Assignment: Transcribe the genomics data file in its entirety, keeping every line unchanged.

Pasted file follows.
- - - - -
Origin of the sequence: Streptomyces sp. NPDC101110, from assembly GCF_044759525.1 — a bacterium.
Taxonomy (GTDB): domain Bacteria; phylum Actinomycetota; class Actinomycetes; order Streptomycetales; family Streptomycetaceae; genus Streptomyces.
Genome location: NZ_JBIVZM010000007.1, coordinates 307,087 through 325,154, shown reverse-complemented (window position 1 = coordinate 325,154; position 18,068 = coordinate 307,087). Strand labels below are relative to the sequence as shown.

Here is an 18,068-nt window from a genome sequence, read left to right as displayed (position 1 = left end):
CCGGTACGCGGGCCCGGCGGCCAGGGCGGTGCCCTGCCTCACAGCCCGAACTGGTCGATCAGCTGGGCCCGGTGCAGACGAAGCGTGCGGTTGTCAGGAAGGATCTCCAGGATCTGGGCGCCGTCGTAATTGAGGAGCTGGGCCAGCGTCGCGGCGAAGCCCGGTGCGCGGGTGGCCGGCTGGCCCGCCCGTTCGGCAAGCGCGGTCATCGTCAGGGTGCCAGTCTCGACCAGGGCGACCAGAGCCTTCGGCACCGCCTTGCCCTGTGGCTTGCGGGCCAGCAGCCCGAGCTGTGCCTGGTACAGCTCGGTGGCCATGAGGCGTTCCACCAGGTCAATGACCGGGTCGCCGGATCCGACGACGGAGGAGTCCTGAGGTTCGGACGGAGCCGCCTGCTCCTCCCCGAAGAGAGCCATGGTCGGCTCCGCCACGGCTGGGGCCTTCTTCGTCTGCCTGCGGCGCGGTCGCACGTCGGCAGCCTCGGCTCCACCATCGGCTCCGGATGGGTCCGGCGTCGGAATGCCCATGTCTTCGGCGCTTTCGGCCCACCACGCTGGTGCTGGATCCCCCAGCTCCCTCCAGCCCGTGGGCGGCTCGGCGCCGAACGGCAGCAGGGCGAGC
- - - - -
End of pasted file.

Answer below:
Origin of the sequence: Streptomyces sp. NPDC101110, from assembly GCF_044759525.1 — a bacterium.
Taxonomy (GTDB): domain Bacteria; phylum Actinomycetota; class Actinomycetes; order Streptomycetales; family Streptomycetaceae; genus Streptomyces.
Genome location: NZ_JBIVZM010000007.1, coordinates 307,087 through 325,154, shown reverse-complemented (window position 1 = coordinate 325,154; position 18,068 = coordinate 307,087). Strand labels below are relative to the sequence as shown.

Here is an 18,068-nt window from a genome sequence, read left to right as displayed (position 1 = left end):
CCGGTACGCGGGCCCGGCGGCCAGGGCGGTGCCCTGCCTCACAGCCCGAACTGGTCGATCAGCTGGGCCCGGTGCAGACGAAGCGTGCGGTTGTCAGGAAGGATCTCCAGGATCTGGGCGCCGTCGTAATTGAGGAGCTGGGCCAGCGTCGCGGCGAAGCCCGGTGCGCGGGTGGCCGGCTGGCCCGCCCGTTCGGCAAGCGCGGTCATCGTCAGGGTGCCAGTCTCGACCAGGGCGACCAGAGCCTTCGGCACCGCCTTGCCCTGTGGCTTGCGGGCCAGCAGCCCGAGCTGTGCCTGGTACAGCTCGGTGGCCATGAGGCGTTCCACCAGGTCAATGACCGGGTCGCCGGATCCGACGACGGAGGAGTCCTGAGGTTCGGACGGAGCCGCCTGCTCCTCCCCGAAGAGAGCCATGGTCGGCTCCGCCACGGCTGGGGCCTTCTTCGTCTGCCTGCGGCGCGGTCGCACGTCGGCAGCCTCGGCTCCACCATCGGCTCCGGATGGGTCCGGCGTCGGAATGCCCATGTCTTCGGCGCTTTCGGCCCACCACGCTGGTGCTGGATCCCCCAGCTCCCTCCAGCCCGTGGGCGGCTCGGCGCCGAACGGCAGCAGGGCGAGC